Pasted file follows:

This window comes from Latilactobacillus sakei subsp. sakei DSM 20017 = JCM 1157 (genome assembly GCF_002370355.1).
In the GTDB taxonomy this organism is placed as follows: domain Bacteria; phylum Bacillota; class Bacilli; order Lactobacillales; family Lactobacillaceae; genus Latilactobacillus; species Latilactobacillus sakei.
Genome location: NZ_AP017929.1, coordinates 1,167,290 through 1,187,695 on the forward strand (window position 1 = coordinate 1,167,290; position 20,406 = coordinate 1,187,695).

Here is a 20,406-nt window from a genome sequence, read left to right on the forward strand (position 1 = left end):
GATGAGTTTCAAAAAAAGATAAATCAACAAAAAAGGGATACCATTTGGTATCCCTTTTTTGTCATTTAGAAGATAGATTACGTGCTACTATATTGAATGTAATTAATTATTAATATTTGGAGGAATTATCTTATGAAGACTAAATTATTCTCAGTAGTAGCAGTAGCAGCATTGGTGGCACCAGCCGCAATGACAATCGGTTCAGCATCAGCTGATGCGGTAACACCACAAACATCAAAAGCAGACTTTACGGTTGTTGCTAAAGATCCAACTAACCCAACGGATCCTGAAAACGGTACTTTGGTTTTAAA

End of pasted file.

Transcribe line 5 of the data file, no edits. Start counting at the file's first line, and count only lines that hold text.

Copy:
GATGAGTTTCAAAAAAAGATAAATCAACAAAAAAGGGATACCATTTGGTATCCCTTTTTTGTCATTTAGAAGATAGATTACGTGCTACTATATTGAATGTAATTAATTATTAATATTTGGAGGAATTATCTTATGAAGACTAAATTATTCTCAGTAGTAGCAGTAGCAGCATTGGTGGCACCAGCCGCAATGACAATCGGTTCAGCATCAGCTGATGCGGTAACACCACAAACATCAAAAGCAGACTTTACGGTTGTTGCTAAAGATCCAACTAACCCAACGGATCCTGAAAACGGTACTTTGGTTTTAAA